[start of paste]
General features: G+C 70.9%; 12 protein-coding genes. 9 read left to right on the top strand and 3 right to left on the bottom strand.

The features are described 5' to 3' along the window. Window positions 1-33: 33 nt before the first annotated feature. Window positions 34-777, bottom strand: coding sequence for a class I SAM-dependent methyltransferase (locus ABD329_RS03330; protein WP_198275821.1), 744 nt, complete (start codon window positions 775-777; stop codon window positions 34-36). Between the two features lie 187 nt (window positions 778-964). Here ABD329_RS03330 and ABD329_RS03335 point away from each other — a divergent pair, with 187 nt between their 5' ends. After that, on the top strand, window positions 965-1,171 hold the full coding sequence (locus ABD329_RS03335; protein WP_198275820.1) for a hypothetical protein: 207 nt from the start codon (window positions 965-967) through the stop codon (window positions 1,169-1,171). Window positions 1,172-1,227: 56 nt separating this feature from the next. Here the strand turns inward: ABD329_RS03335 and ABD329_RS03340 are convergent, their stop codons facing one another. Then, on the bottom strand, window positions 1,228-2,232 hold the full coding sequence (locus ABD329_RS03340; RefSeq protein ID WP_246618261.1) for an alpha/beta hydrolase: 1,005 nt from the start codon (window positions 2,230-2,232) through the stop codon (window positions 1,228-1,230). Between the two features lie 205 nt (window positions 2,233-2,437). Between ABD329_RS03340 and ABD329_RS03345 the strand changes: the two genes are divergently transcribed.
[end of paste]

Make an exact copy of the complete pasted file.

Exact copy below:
General features: G+C 70.9%; 12 protein-coding genes. 9 read left to right on the top strand and 3 right to left on the bottom strand.

The features are described 5' to 3' along the window. Window positions 1-33: 33 nt before the first annotated feature. Window positions 34-777, bottom strand: coding sequence for a class I SAM-dependent methyltransferase (locus ABD329_RS03330; protein WP_198275821.1), 744 nt, complete (start codon window positions 775-777; stop codon window positions 34-36). Between the two features lie 187 nt (window positions 778-964). Here ABD329_RS03330 and ABD329_RS03335 point away from each other — a divergent pair, with 187 nt between their 5' ends. After that, on the top strand, window positions 965-1,171 hold the full coding sequence (locus ABD329_RS03335; protein WP_198275820.1) for a hypothetical protein: 207 nt from the start codon (window positions 965-967) through the stop codon (window positions 1,169-1,171). Window positions 1,172-1,227: 56 nt separating this feature from the next. Here the strand turns inward: ABD329_RS03335 and ABD329_RS03340 are convergent, their stop codons facing one another. Then, on the bottom strand, window positions 1,228-2,232 hold the full coding sequence (locus ABD329_RS03340; RefSeq protein ID WP_246618261.1) for an alpha/beta hydrolase: 1,005 nt from the start codon (window positions 2,230-2,232) through the stop codon (window positions 1,228-1,230). Between the two features lie 205 nt (window positions 2,233-2,437). Between ABD329_RS03340 and ABD329_RS03345 the strand changes: the two genes are divergently transcribed.